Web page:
Do you find yourself waiting for the chaos to break, but it never seems to let up? Today’s work environments are being called “modern hazards”, parenting has become sport and most of us are lucky to find five uninterrupted minutes to ourselves.

Burnout is being called “today’s occupational risk”. Vacations or major breaks from the chaos are hard to come by. That’s why I make it a point to include tiny break rituals on my must-do list. Little escapes from the chaos helps me say a big noooo! to burnout and yessss! to sanity. Here are a few of my favorites:

· Drinking coconut water with extra ice

· Reminding myself that I’m not a robot or machine

· Making someone in my office laugh

The secret to break rituals is that you make an intentional effort to take a hiatus from all the noise and do something that contributes to you feeling less frazzled and more centered. There are no one size-fits-all, but finding small rituals that put a big smile on your face and help you breathe a little more add up. Including consistent “me-time” in your routines can have a cumulative effect on your health bottom line.

Can this really help? Burnout can feel inevitable in a world where the space to regroup is being erased by long to-do lists, non-stop pings and mounting expectations to strap on our capes and perform like Super-heroes. Research show that when we retrain our brains to take simple and regular breaks, it raises our energy, boosts our mood and gives us needed solace from the constant adrenal overload and over-stimulation of today’s always-on culture.

Here’s how to get them on your calendar:

1) Give yourself permission. 

Guilt is a thing when it comes to self-care and taking me-time. We’re conditioned to think we’ll be less productive, even though brain science tells us the opposite. People who put their own masks on first are much more likely to stay well and do well.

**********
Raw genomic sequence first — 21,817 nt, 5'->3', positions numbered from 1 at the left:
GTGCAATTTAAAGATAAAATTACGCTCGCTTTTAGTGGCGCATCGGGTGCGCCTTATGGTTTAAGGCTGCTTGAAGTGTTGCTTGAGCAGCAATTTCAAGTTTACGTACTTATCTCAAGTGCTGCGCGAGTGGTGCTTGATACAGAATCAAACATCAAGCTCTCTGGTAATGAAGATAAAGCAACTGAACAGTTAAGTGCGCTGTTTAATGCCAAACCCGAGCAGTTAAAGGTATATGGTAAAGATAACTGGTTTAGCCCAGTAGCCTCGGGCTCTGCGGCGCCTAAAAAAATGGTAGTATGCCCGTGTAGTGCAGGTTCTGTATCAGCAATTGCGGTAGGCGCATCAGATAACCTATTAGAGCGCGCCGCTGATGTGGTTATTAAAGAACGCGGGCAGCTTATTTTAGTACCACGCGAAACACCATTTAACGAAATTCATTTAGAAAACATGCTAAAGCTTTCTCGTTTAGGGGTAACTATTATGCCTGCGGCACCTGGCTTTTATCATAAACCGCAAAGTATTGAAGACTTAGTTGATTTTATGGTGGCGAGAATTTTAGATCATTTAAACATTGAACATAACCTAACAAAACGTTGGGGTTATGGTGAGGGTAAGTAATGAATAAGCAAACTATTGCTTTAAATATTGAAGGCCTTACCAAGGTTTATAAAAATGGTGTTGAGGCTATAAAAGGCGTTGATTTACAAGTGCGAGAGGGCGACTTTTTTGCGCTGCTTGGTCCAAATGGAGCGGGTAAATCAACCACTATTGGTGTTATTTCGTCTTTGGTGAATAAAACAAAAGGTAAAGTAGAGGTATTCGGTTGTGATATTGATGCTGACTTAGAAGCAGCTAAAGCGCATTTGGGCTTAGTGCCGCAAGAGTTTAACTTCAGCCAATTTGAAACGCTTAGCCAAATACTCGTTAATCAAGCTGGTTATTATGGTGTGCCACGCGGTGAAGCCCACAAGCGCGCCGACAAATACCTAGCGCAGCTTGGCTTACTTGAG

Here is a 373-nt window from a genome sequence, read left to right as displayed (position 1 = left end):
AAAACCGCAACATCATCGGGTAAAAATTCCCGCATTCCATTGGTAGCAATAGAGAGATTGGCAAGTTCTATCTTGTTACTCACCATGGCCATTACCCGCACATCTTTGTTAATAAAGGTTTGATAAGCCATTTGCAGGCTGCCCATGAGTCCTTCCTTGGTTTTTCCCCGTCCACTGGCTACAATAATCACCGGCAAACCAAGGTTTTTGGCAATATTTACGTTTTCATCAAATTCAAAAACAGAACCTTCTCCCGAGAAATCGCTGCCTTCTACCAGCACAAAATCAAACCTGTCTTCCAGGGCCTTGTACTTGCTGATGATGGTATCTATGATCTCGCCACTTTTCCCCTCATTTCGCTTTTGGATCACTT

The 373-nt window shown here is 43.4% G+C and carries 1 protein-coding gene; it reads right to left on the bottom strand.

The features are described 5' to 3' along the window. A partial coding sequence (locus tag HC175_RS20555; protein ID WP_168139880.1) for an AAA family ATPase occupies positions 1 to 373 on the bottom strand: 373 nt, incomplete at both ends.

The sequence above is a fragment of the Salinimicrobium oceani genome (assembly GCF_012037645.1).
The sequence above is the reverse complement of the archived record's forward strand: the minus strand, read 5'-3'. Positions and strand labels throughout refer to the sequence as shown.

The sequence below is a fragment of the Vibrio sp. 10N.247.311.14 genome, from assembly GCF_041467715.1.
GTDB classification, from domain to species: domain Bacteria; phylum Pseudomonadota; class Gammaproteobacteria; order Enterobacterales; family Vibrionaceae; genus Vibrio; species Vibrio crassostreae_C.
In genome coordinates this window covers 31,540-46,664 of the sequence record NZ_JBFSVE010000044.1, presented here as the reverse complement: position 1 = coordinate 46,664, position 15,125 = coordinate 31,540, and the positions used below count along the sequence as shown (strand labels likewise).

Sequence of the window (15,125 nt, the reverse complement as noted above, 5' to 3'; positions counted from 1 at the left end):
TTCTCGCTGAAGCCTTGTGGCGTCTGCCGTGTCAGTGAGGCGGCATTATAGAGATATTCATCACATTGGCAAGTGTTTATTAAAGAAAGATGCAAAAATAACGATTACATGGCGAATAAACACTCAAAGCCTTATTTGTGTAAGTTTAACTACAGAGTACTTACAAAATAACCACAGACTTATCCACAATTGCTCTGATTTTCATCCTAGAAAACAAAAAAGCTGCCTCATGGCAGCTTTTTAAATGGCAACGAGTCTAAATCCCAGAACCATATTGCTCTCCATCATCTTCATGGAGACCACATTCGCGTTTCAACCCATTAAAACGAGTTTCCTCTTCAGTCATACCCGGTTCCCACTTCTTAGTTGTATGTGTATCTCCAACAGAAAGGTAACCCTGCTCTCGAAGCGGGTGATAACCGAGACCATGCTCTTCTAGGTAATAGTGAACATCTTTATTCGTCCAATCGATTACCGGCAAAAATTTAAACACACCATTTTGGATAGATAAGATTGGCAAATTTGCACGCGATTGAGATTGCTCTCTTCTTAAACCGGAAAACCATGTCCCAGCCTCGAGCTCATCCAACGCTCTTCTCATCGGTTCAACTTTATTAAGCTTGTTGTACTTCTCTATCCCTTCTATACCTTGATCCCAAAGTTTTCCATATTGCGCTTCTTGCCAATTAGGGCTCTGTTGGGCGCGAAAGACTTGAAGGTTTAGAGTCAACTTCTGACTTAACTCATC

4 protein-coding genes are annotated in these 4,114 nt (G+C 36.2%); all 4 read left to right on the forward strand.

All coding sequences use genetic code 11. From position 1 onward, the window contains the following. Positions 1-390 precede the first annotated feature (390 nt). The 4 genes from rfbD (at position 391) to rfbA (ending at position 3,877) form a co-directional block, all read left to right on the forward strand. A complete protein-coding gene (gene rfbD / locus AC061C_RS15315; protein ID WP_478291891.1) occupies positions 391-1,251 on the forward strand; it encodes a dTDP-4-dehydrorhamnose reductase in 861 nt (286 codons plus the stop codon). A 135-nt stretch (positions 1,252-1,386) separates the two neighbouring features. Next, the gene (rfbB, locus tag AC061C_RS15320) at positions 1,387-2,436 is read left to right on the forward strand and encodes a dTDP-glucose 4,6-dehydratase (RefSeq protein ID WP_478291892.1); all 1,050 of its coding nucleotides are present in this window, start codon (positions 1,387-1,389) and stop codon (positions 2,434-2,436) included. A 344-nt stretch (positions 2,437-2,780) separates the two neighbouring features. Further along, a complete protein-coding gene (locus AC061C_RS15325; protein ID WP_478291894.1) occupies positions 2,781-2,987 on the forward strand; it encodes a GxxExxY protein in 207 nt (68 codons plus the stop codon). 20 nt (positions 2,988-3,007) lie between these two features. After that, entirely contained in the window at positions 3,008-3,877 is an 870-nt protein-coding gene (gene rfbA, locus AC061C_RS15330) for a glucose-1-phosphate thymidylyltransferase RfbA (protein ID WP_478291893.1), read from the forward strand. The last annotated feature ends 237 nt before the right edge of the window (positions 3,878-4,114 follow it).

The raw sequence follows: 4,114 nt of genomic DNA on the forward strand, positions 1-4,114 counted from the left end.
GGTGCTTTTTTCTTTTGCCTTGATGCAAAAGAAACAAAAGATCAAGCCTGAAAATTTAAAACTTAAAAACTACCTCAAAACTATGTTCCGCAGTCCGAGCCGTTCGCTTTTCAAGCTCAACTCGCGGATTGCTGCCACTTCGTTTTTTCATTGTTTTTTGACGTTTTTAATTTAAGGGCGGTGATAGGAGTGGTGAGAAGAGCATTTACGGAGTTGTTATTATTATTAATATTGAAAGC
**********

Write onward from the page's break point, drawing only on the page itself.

2) Brainstorm possibilities. 

Create a list of your favorite high impact activities – the little breaks that cue up your brain that it’s me-time.

3) Keep it simple. 

You don’t want to have to create more chaos by including something too complicated that you defeat the purpose. Be intentional about weaving in rituals that naturally fit with the ebb and flow of your day. If you’re already taking a break, focus on relishing the moment and giving your brain some needed respite.

4) Be intentional. 

Identify what helps you find your Zen and give yourself permission to make it a practice. Savor your drink. Breathe the air. Get outside. Protect this time as sacred. Consistency is key.

Want help making a habit of protecting yourself against burnout? Try this book.

Enjoy your well-deserved break rituals. 


  • Dr. Kris

    Behavioral Science Expert. Psychotherapist Comedian. Global Citizen.

    Northeastern University

    Dr. Kristen Lee, Ed.D., LICSW, known as “Dr. Kris”, is an internationally recognized, award-winning behavioral science clinician, researcher, educator, speaker, and comedian from Boston, Massachusetts. As the Lead Faculty for Behavioral Science and Faculty-in-Residence at Northeastern University, Dr. Kris’s research and teaching interests include individual and organizational well-being and resilience, particularly for marginalized and underserved populations.  Dr. Kris works with organizations and leaders around the world on how to use the science of behavioral change and human potential to build healthy mental health cultures that help prevent burnout and promote organizational and human sustainability.  She is the author of RESET: Make the Most of Your Stress, winner of the Next Generation Indie Book Awards Motivational Book of 2015, best-selling Mentalligence: A New Psychology of Thinking-Learn What it Takes to be More Agile, Mindful and Connected in Today’s World and Worth the Risk: Learn to Microdose Bravery to Grow Resilience, Connect More, and Offer Yourself to the World, a 2022 The Next Big Idea Book Club nominee. She is the host of Crackin’ Up: Where Therapy Meets Comedy and is a regular contributor to Psychology Today and Thrive Global. Dr. Kris’s work has been featured at Harvard and on NPR, Fast Company, Forbes, and CBS radio. Her TedX talk, The Risk You Must Take is featured on Ted. In her spare time, she can be found out on the running trails, attempting tricky yoga poses, eating peanut butter cups and drinking kale juice—but not all at once. Connect with her at or @TheRealDrKris (Twitter, Instagram, Facebook, Snapchat).